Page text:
By Russell Williams
While listening to a recent “technology” segment on a local breakfast show, I became frankly incensed by the guest’s all too apparent ignorance of the importance of Open Source Software. A little earlier I was listening to the Tech News Today (TNT) podcast where the panel were debating a question asked by a listener. The question was whether consumers who might have once replaced their desktop every 3-4 years, a laptop every 3 years are now expected to upgrade their iPad or other tablet device every 18-24 months. The linkage between these shows and the title might not yet be obvious, but all will become clear.
At a training session for mainly young people who are interested in developing mobile apps, the issue of developing mobile apps for the many dated mobile devices in circulation in the Federation and by extension the region arrived at the same conversation being had on the podcast about the new iPad 2.
Why is it that if the hardware and Operating System (OS) I have been using for years still meets my needs and does what I need it to do, do I need to upgrade my hardware? The TNT Team touched on something which again hit home at the development session; and that was – as users we need to apply OS and security upgrades, and occasionally these gradually slow down our trusty machine.
A fellow mentor shared this sentiment, as he explained that 3 of his PC’s had now been crippled by an XP update! We debated that the likely reason was that the developers were using dual or quad core machines with 4GB+ of memory, whether forgetting or more precisely not giving a nano second’s thought, to the poor user with a regular Celeron/single core Pentium 4 with 2GB memory max!
It was at that point I had flashbacks to my university lectures and my youth, when computer memory was not measured even in Megabytes (MB) but Kilo Bytes (KB)! Indeed I recall a lecturer telling us how important it was to write efficient code as he reminisced of writing Assembly Language code in an era when “no one in their wildest dreams would have put so much silicon end to end in a computer”. I was fortunate enough to have a 286 PC with 640KB of memory to write my programs on. All a far cry from the 2 or 3GHz 64 bit Quad Core Pentium PC’s with 4GB+ of memory available in today’s PCs.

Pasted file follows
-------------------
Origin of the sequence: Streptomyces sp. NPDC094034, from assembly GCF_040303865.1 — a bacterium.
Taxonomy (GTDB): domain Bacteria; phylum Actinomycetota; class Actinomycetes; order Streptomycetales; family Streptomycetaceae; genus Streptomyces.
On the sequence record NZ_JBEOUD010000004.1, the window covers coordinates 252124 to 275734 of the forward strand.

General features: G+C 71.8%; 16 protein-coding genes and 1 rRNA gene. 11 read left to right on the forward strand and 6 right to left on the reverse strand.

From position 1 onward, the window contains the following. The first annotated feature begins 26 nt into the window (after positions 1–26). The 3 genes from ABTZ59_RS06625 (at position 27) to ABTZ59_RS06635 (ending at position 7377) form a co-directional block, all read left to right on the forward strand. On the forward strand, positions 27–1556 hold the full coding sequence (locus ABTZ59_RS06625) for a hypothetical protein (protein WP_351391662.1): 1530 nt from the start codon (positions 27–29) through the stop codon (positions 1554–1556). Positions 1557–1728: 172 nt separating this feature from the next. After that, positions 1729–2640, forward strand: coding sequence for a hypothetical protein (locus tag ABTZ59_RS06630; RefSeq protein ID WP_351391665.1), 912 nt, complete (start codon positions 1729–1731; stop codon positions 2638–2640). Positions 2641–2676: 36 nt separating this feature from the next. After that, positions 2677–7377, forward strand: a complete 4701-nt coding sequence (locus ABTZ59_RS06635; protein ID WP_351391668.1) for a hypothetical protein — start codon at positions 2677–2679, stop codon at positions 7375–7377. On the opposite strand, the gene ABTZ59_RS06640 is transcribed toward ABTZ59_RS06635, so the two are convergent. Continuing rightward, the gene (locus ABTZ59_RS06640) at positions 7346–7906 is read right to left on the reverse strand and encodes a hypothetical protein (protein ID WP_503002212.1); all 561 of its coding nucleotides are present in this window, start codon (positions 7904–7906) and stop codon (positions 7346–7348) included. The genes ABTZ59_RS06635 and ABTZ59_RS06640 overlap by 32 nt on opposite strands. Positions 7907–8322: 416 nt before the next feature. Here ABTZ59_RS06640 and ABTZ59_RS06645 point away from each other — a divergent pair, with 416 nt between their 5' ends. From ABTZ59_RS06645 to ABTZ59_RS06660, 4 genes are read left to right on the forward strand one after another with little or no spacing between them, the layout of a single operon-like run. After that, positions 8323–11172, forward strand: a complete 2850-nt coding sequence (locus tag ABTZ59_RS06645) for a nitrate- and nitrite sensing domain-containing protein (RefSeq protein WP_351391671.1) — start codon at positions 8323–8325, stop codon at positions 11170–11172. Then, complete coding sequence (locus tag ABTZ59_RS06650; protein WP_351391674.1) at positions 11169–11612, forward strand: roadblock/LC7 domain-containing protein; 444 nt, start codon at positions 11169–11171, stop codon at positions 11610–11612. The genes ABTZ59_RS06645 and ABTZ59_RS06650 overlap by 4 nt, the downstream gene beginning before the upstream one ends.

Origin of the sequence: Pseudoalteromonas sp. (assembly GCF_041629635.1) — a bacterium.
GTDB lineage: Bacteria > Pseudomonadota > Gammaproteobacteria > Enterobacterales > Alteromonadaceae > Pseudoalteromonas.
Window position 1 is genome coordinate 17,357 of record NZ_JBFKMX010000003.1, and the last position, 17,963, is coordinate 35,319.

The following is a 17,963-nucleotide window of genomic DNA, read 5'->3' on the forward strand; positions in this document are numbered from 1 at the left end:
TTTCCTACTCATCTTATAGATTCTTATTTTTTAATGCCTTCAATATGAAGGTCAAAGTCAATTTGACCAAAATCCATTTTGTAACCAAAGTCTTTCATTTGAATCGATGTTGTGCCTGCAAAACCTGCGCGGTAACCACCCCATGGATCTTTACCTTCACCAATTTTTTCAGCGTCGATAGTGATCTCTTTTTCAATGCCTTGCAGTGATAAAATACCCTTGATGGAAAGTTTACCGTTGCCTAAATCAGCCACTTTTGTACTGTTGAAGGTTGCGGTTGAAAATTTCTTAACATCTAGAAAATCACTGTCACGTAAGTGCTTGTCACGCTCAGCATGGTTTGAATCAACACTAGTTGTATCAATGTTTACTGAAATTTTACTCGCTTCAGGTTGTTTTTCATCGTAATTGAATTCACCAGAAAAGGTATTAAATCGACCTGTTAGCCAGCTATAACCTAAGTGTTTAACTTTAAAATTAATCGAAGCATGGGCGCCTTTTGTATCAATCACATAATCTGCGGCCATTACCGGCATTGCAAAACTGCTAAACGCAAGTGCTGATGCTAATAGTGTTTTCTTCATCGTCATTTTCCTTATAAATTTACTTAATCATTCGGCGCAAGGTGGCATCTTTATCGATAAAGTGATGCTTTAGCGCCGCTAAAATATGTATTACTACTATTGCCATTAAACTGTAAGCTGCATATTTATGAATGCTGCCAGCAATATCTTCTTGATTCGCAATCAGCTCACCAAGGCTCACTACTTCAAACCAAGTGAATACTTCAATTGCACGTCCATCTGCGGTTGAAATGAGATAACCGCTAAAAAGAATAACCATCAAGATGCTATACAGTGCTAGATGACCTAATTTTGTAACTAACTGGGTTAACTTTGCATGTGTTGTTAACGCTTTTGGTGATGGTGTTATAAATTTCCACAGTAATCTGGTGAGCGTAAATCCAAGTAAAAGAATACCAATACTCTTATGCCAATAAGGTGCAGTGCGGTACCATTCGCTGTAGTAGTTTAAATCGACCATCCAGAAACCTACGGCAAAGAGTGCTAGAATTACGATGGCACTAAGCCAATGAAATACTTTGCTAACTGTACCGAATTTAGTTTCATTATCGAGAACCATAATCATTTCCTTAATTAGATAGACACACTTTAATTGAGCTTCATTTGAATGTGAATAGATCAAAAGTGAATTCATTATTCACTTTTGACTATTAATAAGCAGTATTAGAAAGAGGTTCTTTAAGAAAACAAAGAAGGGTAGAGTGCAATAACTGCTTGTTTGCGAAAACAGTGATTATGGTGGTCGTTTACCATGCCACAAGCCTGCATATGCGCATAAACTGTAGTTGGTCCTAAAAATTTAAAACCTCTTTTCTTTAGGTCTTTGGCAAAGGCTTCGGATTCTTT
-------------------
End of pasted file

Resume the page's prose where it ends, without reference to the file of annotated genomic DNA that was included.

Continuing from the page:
So what does all this old school stuff have to do with iPads and Open Source?
In a time of economic strife and austerity in many parts of the world including ours, we will see individuals and companies extending the life of hardware and reconsider whether we can afford to maintain expensive software licences and upgrade regimes. So why then subject ourselves to a manufacturer’s enforced upgrade cycle? That is the main reason I have refused to climb on Apple’s hamster wheel – for those unfamiliar with the furry animal, a hamster wheel is like a treadmill for mice/hamsters – the idea of shelling out increasingly larger amounts of cash for mainly cosmetic changes or more built in obsolescence, goes against my better judgement and Yorkshire thrift.
The bottom line is that through adopting Open Source Software and Open Standards in particular, the consumer has options and can avoid being locked in by a vendor and extorted by excessive licences and having your vital data at the mercy of the availability of funds.
But more importantly, adoption of Open Source Technologies presents a host of opportunities for our economies if we’re prepared to free ourselves from the shackles of proprietary software and solutions. If we can break free of the slavish loyalty to “brand name” suppliers and the dogmatic resistance to Open Source solutions as the guest on the radio show, we could develop our own software.
These opportunities will be explored in Part 2.